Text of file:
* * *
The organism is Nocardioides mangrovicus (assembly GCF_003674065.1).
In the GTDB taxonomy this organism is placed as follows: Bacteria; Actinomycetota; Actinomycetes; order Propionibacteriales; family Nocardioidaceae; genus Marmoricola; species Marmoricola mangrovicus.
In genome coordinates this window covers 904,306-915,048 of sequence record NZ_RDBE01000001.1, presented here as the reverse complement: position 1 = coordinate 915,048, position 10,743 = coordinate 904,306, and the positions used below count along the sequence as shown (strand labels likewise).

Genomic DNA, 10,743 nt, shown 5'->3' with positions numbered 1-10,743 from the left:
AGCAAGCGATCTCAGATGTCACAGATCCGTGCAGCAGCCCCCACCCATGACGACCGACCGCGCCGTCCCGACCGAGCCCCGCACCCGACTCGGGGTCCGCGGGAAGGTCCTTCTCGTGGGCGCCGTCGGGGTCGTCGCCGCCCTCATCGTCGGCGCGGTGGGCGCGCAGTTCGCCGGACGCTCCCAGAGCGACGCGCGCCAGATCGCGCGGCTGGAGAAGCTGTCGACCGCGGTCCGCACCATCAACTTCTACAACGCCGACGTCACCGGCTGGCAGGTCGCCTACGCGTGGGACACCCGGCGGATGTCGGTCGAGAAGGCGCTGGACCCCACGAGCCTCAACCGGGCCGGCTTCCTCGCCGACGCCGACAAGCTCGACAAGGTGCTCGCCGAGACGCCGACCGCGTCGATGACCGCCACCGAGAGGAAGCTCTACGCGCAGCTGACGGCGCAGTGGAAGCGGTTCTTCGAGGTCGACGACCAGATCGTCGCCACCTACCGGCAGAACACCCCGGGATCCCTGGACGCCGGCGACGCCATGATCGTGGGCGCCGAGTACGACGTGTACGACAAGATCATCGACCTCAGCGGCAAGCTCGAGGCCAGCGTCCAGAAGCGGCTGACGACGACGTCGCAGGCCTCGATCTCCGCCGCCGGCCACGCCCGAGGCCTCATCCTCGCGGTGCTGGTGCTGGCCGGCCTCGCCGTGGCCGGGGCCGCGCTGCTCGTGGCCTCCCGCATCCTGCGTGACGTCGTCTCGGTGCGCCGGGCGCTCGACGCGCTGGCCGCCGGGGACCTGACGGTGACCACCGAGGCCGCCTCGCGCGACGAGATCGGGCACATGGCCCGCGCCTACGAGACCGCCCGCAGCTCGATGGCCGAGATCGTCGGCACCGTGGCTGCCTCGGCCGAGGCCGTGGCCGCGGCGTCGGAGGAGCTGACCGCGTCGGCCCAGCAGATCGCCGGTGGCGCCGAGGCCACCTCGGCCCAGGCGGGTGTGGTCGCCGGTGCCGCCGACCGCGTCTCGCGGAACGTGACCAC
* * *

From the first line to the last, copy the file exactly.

The organism is Nocardioides mangrovicus (assembly GCF_003674065.1).
In the GTDB taxonomy this organism is placed as follows: Bacteria; Actinomycetota; Actinomycetes; order Propionibacteriales; family Nocardioidaceae; genus Marmoricola; species Marmoricola mangrovicus.
In genome coordinates this window covers 904,306-915,048 of sequence record NZ_RDBE01000001.1, presented here as the reverse complement: position 1 = coordinate 915,048, position 10,743 = coordinate 904,306, and the positions used below count along the sequence as shown (strand labels likewise).

Genomic DNA, 10,743 nt, shown 5'->3' with positions numbered 1-10,743 from the left:
AGCAAGCGATCTCAGATGTCACAGATCCGTGCAGCAGCCCCCACCCATGACGACCGACCGCGCCGTCCCGACCGAGCCCCGCACCCGACTCGGGGTCCGCGGGAAGGTCCTTCTCGTGGGCGCCGTCGGGGTCGTCGCCGCCCTCATCGTCGGCGCGGTGGGCGCGCAGTTCGCCGGACGCTCCCAGAGCGACGCGCGCCAGATCGCGCGGCTGGAGAAGCTGTCGACCGCGGTCCGCACCATCAACTTCTACAACGCCGACGTCACCGGCTGGCAGGTCGCCTACGCGTGGGACACCCGGCGGATGTCGGTCGAGAAGGCGCTGGACCCCACGAGCCTCAACCGGGCCGGCTTCCTCGCCGACGCCGACAAGCTCGACAAGGTGCTCGCCGAGACGCCGACCGCGTCGATGACCGCCACCGAGAGGAAGCTCTACGCGCAGCTGACGGCGCAGTGGAAGCGGTTCTTCGAGGTCGACGACCAGATCGTCGCCACCTACCGGCAGAACACCCCGGGATCCCTGGACGCCGGCGACGCCATGATCGTGGGCGCCGAGTACGACGTGTACGACAAGATCATCGACCTCAGCGGCAAGCTCGAGGCCAGCGTCCAGAAGCGGCTGACGACGACGTCGCAGGCCTCGATCTCCGCCGCCGGCCACGCCCGAGGCCTCATCCTCGCGGTGCTGGTGCTGGCCGGCCTCGCCGTGGCCGGGGCCGCGCTGCTCGTGGCCTCCCGCATCCTGCGTGACGTCGTCTCGGTGCGCCGGGCGCTCGACGCGCTGGCCGCCGGGGACCTGACGGTGACCACCGAGGCCGCCTCGCGCGACGAGATCGGGCACATGGCCCGCGCCTACGAGACCGCCCGCAGCTCGATGGCCGAGATCGTCGGCACCGTGGCTGCCTCGGCCGAGGCCGTGGCCGCGGCGTCGGAGGAGCTGACCGCGTCGGCCCAGCAGATCGCCGGTGGCGCCGAGGCCACCTCGGCCCAGGCGGGTGTGGTCGCCGGTGCCGCCGACCGCGTCTCGCGGAACGTGACCAC